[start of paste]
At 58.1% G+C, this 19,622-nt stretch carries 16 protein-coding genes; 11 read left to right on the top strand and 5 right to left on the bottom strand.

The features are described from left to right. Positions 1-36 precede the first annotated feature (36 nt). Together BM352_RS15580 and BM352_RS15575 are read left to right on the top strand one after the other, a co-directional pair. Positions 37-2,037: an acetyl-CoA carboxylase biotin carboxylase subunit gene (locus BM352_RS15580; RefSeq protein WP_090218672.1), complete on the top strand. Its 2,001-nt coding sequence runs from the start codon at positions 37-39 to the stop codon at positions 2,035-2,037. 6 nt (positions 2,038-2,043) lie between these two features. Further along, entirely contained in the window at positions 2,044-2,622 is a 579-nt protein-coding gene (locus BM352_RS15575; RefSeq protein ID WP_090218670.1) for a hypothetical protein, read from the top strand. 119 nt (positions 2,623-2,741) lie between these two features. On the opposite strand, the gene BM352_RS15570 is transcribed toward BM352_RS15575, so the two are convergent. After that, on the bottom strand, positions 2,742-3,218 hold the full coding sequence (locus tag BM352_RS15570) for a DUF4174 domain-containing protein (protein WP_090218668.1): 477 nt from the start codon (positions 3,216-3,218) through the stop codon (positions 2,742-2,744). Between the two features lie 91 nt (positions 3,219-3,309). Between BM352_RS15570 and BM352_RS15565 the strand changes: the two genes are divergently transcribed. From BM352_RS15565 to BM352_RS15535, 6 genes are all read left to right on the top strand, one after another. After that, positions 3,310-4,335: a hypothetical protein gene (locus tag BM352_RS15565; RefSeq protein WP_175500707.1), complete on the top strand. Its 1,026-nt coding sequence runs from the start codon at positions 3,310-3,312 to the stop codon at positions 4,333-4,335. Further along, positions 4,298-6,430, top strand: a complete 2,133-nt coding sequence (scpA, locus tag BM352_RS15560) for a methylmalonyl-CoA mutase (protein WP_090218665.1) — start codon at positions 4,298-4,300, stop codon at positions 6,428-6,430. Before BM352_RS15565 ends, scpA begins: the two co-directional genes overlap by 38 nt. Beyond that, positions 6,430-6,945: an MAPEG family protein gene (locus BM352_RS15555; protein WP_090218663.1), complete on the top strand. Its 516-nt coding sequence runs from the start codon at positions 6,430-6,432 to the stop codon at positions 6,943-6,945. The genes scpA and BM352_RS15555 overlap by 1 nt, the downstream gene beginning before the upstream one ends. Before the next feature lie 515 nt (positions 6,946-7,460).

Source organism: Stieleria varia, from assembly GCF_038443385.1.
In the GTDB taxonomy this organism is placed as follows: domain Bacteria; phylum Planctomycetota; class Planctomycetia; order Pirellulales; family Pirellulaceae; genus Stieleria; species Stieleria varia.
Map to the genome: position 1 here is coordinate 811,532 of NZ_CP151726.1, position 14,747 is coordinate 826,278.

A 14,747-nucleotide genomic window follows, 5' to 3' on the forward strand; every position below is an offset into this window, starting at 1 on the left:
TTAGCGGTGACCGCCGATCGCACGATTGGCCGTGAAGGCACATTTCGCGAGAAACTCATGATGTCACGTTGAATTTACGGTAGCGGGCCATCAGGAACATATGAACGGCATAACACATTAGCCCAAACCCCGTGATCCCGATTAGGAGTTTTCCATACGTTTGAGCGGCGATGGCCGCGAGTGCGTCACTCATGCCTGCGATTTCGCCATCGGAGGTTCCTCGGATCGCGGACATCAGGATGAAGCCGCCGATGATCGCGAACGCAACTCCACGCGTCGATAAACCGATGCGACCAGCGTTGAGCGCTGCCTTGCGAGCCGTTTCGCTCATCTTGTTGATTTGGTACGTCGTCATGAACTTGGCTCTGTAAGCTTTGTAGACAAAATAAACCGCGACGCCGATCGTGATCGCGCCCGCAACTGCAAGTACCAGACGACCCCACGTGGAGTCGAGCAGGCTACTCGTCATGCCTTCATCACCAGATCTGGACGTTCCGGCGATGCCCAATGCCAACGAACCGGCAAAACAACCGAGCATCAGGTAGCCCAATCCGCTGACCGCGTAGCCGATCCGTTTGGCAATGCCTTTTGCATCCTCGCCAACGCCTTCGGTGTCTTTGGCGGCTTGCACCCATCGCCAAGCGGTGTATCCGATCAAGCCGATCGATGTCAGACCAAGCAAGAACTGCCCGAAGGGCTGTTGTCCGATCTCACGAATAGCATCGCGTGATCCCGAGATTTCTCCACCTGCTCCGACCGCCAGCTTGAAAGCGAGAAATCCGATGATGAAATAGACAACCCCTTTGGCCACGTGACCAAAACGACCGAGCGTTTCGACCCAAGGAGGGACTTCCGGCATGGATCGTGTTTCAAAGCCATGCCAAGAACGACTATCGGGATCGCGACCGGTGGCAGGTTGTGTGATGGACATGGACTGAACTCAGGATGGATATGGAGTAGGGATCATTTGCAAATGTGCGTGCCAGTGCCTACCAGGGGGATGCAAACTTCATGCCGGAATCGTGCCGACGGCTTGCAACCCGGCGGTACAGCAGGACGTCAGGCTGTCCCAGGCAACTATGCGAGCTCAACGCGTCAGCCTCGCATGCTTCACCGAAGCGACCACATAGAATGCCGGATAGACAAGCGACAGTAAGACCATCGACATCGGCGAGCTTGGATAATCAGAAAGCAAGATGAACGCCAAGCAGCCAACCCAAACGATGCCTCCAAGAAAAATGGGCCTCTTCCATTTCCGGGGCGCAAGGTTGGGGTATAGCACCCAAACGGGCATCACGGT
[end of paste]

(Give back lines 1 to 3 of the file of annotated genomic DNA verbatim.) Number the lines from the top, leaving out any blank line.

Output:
At 58.1% G+C, this 19,622-nt stretch carries 16 protein-coding genes; 11 read left to right on the top strand and 5 right to left on the bottom strand.

The features are described from left to right. Positions 1-36 precede the first annotated feature (36 nt). Together BM352_RS15580 and BM352_RS15575 are read left to right on the top strand one after the other, a co-directional pair. Positions 37-2,037: an acetyl-CoA carboxylase biotin carboxylase subunit gene (locus BM352_RS15580; RefSeq protein WP_090218672.1), complete on the top strand. Its 2,001-nt coding sequence runs from the start codon at positions 37-39 to the stop codon at positions 2,035-2,037. 6 nt (positions 2,038-2,043) lie between these two features. Further along, entirely contained in the window at positions 2,044-2,622 is a 579-nt protein-coding gene (locus BM352_RS15575; RefSeq protein ID WP_090218670.1) for a hypothetical protein, read from the top strand. 119 nt (positions 2,623-2,741) lie between these two features. On the opposite strand, the gene BM352_RS15570 is transcribed toward BM352_RS15575, so the two are convergent. After that, on the bottom strand, positions 2,742-3,218 hold the full coding sequence (locus tag BM352_RS15570) for a DUF4174 domain-containing protein (protein WP_090218668.1): 477 nt from the start codon (positions 3,216-3,218) through the stop codon (positions 2,742-2,744). Between the two features lie 91 nt (positions 3,219-3,309). Between BM352_RS15570 and BM352_RS15565 the strand changes: the two genes are divergently transcribed. From BM352_RS15565 to BM352_RS15535, 6 genes are all read left to right on the top strand, one after another. After that, positions 3,310-4,335: a hypothetical protein gene (locus tag BM352_RS15565; RefSeq protein WP_175500707.1), complete on the top strand. Its 1,026-nt coding sequence runs from the start codon at positions 3,310-3,312 to the stop codon at positions 4,333-4,335. Further along, positions 4,298-6,430, top strand: a complete 2,133-nt coding sequence (scpA, locus tag BM352_RS15560) for a methylmalonyl-CoA mutase (protein WP_090218665.1) — start codon at positions 4,298-4,300, stop codon at positions 6,428-6,430. Before BM352_RS15565 ends, scpA begins: the two co-directional genes overlap by 38 nt. Beyond that, positions 6,430-6,945: an MAPEG family protein gene (locus BM352_RS15555; protein WP_090218663.1), complete on the top strand. Its 516-nt coding sequence runs from the start codon at positions 6,430-6,432 to the stop codon at positions 6,943-6,945. The genes scpA and BM352_RS15555 overlap by 1 nt, the downstream gene beginning before the upstream one ends. Before the next feature lie 515 nt (positions 6,946-7,460).

Source organism: Stieleria varia, from assembly GCF_038443385.1.